The story of the ‘Neapolitan’ mandolin, discussed by various contributors to Plastino and Sciorra’s Neapolitan Postcards: Neapollitan Song as Transnational Subject (Plastino and Sciorra 2016), is an interesting and revealing one in this regard. The Neapolitan mandolin marks two kinds of margin; one an Italy marginal to the mid to late 19th century global order, present in this order primarily as a supplier of labour and raw materials to the industrial world; the other a Naples marginal to Italy’s northern centre of political power. The Neapolitan canzone was, then, doubly exotic. Its ubiquity in 19th century Europe – it was so ubiquitous that Moore would adopt them in his Irish Melodies (and Chopin borrow them from Moore) with hardly a word of acknowledgment - had much to do with this doubled marginality. Its ubiquity was of course a matter of considerable embarrassment to Italy’s elites. As Prato puts it, in an essay in the same volume, Mussolini detested “mandolinists and posteggiatori and pizzaioli from Naples probably because, in his view, they were responsible for foreigners’ opinions that Italians were not a race but just a cowardly bunch (imbelle accozzagla) of people born to serve and 15 entertain” (Prato 2016). Within such a mind-set, Neapolitan song, painfully exposed to the outside world, evidenced cultural contamination, migration, poverty and the southern question. It spoke of a maudlin, nostalgic and self-absorbed emotionality that hardly communicated faith in historical progress or military supremacy. And more importantly, it was open to outside scrutiny, and open in a way that seemed to pander to peculiarly demeaning stereotypes.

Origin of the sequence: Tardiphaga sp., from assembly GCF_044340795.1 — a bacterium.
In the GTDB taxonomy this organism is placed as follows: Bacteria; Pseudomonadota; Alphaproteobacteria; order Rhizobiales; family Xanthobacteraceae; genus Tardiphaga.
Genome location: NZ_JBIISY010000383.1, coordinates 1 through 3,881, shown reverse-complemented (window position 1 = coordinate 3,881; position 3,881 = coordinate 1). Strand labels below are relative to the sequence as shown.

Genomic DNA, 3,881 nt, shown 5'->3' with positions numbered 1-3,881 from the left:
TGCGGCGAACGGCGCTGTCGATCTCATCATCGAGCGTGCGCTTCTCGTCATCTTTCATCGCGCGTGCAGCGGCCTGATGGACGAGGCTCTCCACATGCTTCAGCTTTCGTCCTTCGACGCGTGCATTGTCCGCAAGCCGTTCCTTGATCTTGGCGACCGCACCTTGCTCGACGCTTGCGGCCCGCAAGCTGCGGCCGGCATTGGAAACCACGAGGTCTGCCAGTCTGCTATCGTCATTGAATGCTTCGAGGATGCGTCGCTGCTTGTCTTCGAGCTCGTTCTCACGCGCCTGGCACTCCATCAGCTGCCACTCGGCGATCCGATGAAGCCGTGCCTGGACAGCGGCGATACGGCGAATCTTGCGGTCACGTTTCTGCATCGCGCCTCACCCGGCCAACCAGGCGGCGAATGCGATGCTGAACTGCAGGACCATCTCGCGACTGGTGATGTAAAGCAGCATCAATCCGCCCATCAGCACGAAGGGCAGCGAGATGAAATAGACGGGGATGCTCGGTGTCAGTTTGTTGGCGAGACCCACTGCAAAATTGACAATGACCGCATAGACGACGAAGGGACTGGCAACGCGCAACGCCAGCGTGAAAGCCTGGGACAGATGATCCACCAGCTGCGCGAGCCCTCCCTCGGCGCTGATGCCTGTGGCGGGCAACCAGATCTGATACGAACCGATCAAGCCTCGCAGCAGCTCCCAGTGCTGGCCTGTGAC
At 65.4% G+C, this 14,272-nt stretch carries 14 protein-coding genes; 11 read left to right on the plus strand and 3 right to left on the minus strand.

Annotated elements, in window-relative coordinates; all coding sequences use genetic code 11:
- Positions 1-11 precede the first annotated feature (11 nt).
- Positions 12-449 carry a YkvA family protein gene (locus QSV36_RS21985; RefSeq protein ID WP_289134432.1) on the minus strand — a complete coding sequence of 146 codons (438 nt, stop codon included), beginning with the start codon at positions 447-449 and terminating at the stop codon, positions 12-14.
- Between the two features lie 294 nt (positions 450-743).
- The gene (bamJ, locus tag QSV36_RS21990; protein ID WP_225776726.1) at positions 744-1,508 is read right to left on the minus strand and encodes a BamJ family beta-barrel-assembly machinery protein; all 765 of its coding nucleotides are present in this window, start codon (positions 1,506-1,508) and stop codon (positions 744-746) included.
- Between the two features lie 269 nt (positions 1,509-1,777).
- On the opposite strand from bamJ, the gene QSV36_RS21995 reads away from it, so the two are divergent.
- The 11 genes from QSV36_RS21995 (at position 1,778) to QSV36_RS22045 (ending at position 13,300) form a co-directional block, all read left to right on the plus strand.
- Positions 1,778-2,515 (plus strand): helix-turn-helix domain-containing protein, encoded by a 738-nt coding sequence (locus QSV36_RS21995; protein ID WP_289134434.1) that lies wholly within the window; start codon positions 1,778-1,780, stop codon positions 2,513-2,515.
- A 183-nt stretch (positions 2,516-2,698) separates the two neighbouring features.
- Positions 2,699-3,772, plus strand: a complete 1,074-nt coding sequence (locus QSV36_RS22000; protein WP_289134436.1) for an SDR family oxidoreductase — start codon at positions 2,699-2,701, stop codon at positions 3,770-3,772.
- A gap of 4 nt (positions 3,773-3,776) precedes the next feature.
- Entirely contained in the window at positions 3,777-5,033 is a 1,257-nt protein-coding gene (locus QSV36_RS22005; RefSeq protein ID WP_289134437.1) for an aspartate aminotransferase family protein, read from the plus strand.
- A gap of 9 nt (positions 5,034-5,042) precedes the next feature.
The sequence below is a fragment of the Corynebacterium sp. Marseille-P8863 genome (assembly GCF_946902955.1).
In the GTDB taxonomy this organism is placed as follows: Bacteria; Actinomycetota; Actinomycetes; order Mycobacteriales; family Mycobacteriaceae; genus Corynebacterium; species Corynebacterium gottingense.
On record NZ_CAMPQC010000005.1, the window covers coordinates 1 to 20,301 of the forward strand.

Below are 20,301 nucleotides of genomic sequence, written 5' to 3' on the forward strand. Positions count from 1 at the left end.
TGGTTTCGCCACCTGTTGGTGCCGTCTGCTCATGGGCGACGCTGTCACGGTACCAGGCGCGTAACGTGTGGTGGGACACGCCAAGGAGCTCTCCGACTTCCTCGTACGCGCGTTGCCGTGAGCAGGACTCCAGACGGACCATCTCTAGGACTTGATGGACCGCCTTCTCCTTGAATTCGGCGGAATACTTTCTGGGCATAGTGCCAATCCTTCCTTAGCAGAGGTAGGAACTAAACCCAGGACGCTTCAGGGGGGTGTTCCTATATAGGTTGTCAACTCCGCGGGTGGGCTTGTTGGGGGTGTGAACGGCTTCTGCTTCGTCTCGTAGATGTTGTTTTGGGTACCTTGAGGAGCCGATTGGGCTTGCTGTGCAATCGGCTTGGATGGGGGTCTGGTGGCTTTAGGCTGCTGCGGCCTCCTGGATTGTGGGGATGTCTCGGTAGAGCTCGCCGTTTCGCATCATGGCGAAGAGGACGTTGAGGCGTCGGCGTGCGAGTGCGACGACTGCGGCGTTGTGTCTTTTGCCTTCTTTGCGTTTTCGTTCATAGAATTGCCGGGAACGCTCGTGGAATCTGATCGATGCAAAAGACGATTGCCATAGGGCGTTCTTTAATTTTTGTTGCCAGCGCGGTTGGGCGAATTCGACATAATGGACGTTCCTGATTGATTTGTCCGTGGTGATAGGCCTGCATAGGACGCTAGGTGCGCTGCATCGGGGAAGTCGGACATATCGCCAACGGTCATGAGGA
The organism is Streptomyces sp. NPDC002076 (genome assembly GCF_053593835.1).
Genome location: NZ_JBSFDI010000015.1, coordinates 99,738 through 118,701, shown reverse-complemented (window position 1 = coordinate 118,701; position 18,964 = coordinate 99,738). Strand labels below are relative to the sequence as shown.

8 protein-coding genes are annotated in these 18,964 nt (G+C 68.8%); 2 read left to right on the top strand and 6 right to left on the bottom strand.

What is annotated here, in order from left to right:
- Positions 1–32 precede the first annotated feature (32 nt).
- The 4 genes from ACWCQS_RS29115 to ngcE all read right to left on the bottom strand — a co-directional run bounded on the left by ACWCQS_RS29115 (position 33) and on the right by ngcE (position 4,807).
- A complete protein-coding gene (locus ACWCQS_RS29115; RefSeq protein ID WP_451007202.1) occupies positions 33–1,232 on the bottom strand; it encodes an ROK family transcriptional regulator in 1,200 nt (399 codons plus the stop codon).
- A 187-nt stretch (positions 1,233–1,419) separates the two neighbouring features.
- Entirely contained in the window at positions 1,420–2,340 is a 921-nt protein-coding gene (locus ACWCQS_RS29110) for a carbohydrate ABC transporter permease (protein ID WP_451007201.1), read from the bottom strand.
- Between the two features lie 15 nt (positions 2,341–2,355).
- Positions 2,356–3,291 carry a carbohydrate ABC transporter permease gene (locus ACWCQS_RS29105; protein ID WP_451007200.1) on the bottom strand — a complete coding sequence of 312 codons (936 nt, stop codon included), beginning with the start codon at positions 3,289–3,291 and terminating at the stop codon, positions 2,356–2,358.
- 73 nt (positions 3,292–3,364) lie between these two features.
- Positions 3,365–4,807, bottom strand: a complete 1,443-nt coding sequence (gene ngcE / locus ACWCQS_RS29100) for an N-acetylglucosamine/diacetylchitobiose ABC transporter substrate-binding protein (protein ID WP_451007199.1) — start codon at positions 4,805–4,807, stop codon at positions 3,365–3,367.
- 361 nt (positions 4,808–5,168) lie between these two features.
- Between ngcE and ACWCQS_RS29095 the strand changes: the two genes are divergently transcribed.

The mandolin was inseparable from the global circulation of Neapolitan song, serving not just as a instrumental surrogate for or double of the voice, but as a visual icon. There was very little ‘Italian’, let alone ‘Neapolitan’ about it. It was, as much as anything, a product of the Paris Exposition Universelle of 1878. Here, as Goffredo Plastino shows, Parisian manufacturers developed an instrument on an Italian model, but with a deepened bowl, for added resonance, with steel strings, replacing the traditional gut strings, and a machine head to make it easier to tune. This instrument was popularized in Paris not by Italian musicians but by Spanish student ensembles – so called estudiantinas – whose sound was subsequently marketed as ‘Neapolitan’ (via sheet music, musical toys and piano rolls) by Italian entrepreneurs only after they had caught on in the Paris café chantants (Fabbri 2016). Many of these Italian entrepreneurs were Sefardi Jews, whose commercial networks spread “Neapolitan Song” to Athens and Smyrna in the final years of the Ottoman Empire, where it mingled with emerging popular song forms like kanto and rebetika. The mandolin became a household object across Europe and the Ottoman world during this period, attached to musical worlds sometimes connected, sometimes remote from Neapolitan Song – its use as a pedagogical device for teaching western art music in early 20th century Turkey and North Africa is an interesting case in point.
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